S3: Fine Line - Episode 11 - Molly

Episode Information

Fine Line: Mental Health/Mental Illness – Episode 11 – Molly

[Intro Music]

Narrator:  Welcome to Season three Fine Line narrative histories about mental health and mental illness, a traveling exhibition and weekly podcast edited and hosted by Michael Nye, supported by Kronkosky Charitable Foundation. May you find insight and understanding in these voices. Episode eleven, Molly.

Molly:  When I was fairly young I would be lulled to sleep listening to the radio, and I love to listen to the San Antonio Missions games. And I would just turn on my little radio and drift off to sleep. Listening to the missions, my, my hero was Ryan Duran. He could throw a fastball a hundred miles an hour. My father was my ally against the world, I guess you’d say. We were just on the same wavelength. I can rarely remember him saying, I love you. If ever we could discuss a baseball game, and I would know that the man thought the world of me. Uh, unfortunately, my father died when I was 21, and I think probably when he was gone. So suddenly I was almost unprepared. And this was difficult because the world is not unconditionally accepting and loving. After graduating from, uh, SMU with a degree in French and English, I obtained a master’s degree in counseling and guidance from Trinity University in 1981. I’ve always been pretty overwhelmed by how much there was out there to know, and how little I knew in comparison. Oh, I believe my, uh, initial breakdown was brought on by excessive stress. Teaching had become increasingly difficult. I was, I was in a, a very unhappy and stressful marriage, and all of a sudden I had nowhere to turn.

I had a horrible, horrible nightmare. I saw bolts of lightning and heard voices, and, oh, I, I guess it was about four in the morning, and I woke up hysterical. I think I admitted myself. And one of the questions they asked me, I’ll never forget was, do you really think you’re an angel? You know, I remember thinking, if I just had a bowl of chicken soup, I think I’d be fine. I never had the slightest clue that I would be diagnosed with a mental illness until it happened. It was like a shot outta the blue. I had always thought about the mentally ill as almost a, a, a separate planet of people. And suddenly I was one of ’em. Uh, my diagnosis of mental illness is bipolar, schizoaffective. When I got out of that hospital, I’d see people walking across the street, and that it would appear to me that they were going like 20 or 30 miles an hour, just zoom across the street. And I’d think that person is from Venus. That person is from another planet. My brain would revert to these just unbelievable ideas. I had never experienced anything like that before, not ever prior to taking the prescribed medication.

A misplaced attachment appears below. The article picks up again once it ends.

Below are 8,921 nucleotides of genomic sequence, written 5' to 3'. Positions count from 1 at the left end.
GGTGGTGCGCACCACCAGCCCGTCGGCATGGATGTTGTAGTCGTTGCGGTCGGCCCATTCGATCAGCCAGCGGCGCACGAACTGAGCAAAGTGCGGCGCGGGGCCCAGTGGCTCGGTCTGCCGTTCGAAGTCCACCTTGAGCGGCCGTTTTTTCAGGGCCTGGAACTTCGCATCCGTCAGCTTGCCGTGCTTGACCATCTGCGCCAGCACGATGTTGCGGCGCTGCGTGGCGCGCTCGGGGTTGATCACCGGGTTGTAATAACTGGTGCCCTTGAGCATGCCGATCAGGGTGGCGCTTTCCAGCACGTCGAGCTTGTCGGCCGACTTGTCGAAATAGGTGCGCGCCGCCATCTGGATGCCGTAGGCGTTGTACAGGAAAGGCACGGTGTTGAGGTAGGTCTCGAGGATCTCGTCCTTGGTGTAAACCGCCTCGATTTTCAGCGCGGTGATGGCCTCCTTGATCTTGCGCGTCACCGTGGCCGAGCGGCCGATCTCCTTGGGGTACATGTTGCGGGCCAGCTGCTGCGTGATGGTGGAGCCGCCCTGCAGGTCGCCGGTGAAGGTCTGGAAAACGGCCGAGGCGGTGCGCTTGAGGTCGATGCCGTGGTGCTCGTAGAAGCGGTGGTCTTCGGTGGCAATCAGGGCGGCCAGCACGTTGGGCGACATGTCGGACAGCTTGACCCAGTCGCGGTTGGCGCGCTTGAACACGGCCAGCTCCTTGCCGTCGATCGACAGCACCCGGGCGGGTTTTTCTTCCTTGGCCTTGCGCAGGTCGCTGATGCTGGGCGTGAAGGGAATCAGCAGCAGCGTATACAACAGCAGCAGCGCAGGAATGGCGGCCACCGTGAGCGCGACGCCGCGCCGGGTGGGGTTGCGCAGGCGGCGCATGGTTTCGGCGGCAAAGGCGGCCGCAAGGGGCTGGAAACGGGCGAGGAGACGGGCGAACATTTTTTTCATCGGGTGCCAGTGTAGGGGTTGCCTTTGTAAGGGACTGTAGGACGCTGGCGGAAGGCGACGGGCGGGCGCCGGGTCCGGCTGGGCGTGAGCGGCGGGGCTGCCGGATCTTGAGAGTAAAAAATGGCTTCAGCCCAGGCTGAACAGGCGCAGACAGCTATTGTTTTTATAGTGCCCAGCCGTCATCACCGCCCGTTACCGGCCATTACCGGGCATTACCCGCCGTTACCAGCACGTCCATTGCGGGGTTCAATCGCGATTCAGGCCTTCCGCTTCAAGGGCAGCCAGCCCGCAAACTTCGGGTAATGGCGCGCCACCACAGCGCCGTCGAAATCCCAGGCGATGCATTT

I think with any type of mental illness, it’s very important to feel that you’re, you’re still useful. And it’s been a struggle for me. And I hear this from other people, oh, I can’t do that. Well, the focusing on the negative is deadly. Got to look at what you can do now. And I, I think this is true for anybody who’s mentally ill. You need to have hope. And sometimes if you really get down to it all, although there are wonderfully supportive families and friends, sometimes you feel like, Hey, it’s just you and me, God and I have been there.

[Outro Music]

Host: Thank you, Molly, for sharing your voice and your story, for your courage and presence. May something in Molly’s story stay with you. You can go to my website, michaelnye.org/podcast for portraits and transcripts. Thank you so much for listening.